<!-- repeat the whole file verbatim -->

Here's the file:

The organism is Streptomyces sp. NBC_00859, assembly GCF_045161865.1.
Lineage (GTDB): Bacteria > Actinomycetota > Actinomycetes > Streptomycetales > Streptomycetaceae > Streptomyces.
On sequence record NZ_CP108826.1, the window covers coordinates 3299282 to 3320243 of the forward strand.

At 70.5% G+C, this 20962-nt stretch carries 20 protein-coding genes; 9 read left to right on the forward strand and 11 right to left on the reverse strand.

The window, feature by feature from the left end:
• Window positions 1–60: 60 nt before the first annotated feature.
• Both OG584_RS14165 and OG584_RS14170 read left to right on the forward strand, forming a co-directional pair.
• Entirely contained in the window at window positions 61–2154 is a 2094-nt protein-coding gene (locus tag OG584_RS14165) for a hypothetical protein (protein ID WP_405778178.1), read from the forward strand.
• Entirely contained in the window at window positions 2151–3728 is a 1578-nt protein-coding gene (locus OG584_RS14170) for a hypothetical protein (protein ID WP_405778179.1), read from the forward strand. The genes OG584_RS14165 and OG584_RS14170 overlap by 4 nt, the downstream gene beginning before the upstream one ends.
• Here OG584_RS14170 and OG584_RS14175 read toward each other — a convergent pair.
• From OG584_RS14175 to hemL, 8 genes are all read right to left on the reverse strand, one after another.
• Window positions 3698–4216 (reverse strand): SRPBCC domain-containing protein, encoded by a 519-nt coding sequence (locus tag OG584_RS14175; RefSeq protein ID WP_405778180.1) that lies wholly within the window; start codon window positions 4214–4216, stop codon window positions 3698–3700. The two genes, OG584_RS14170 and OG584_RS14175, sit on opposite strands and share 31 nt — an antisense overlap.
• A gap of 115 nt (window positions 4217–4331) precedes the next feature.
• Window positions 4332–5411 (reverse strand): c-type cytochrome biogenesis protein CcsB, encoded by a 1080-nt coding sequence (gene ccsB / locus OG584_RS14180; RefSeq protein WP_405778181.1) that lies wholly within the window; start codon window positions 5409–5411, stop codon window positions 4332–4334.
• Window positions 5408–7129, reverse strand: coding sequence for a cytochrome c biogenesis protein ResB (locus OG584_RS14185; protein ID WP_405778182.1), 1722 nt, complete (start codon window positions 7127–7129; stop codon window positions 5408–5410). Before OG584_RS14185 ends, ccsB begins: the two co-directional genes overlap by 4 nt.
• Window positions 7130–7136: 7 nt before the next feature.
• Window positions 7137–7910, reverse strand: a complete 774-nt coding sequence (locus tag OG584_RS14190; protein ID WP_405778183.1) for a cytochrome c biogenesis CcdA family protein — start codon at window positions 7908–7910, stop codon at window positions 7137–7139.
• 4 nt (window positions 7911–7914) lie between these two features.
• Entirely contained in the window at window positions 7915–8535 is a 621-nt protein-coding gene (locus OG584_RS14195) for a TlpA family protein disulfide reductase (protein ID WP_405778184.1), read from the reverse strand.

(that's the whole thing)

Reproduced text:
The organism is Streptomyces sp. NBC_00859, assembly GCF_045161865.1.
Lineage (GTDB): Bacteria > Actinomycetota > Actinomycetes > Streptomycetales > Streptomycetaceae > Streptomyces.
On sequence record NZ_CP108826.1, the window covers coordinates 3299282 to 3320243 of the forward strand.

At 70.5% G+C, this 20962-nt stretch carries 20 protein-coding genes; 9 read left to right on the forward strand and 11 right to left on the reverse strand.

The window, feature by feature from the left end:
• Window positions 1–60: 60 nt before the first annotated feature.
• Both OG584_RS14165 and OG584_RS14170 read left to right on the forward strand, forming a co-directional pair.
• Entirely contained in the window at window positions 61–2154 is a 2094-nt protein-coding gene (locus tag OG584_RS14165) for a hypothetical protein (protein ID WP_405778178.1), read from the forward strand.
• Entirely contained in the window at window positions 2151–3728 is a 1578-nt protein-coding gene (locus OG584_RS14170) for a hypothetical protein (protein ID WP_405778179.1), read from the forward strand. The genes OG584_RS14165 and OG584_RS14170 overlap by 4 nt, the downstream gene beginning before the upstream one ends.
• Here OG584_RS14170 and OG584_RS14175 read toward each other — a convergent pair.
• From OG584_RS14175 to hemL, 8 genes are all read right to left on the reverse strand, one after another.
• Window positions 3698–4216 (reverse strand): SRPBCC domain-containing protein, encoded by a 519-nt coding sequence (locus tag OG584_RS14175; RefSeq protein ID WP_405778180.1) that lies wholly within the window; start codon window positions 4214–4216, stop codon window positions 3698–3700. The two genes, OG584_RS14170 and OG584_RS14175, sit on opposite strands and share 31 nt — an antisense overlap.
• A gap of 115 nt (window positions 4217–4331) precedes the next feature.
• Window positions 4332–5411 (reverse strand): c-type cytochrome biogenesis protein CcsB, encoded by a 1080-nt coding sequence (gene ccsB / locus OG584_RS14180; RefSeq protein WP_405778181.1) that lies wholly within the window; start codon window positions 5409–5411, stop codon window positions 4332–4334.
• Window positions 5408–7129, reverse strand: coding sequence for a cytochrome c biogenesis protein ResB (locus OG584_RS14185; protein ID WP_405778182.1), 1722 nt, complete (start codon window positions 7127–7129; stop codon window positions 5408–5410). Before OG584_RS14185 ends, ccsB begins: the two co-directional genes overlap by 4 nt.
• Window positions 7130–7136: 7 nt before the next feature.
• Window positions 7137–7910, reverse strand: a complete 774-nt coding sequence (locus tag OG584_RS14190; protein ID WP_405778183.1) for a cytochrome c biogenesis CcdA family protein — start codon at window positions 7908–7910, stop codon at window positions 7137–7139.
• 4 nt (window positions 7911–7914) lie between these two features.
• Entirely contained in the window at window positions 7915–8535 is a 621-nt protein-coding gene (locus OG584_RS14195) for a TlpA family protein disulfide reductase (protein ID WP_405778184.1), read from the reverse strand.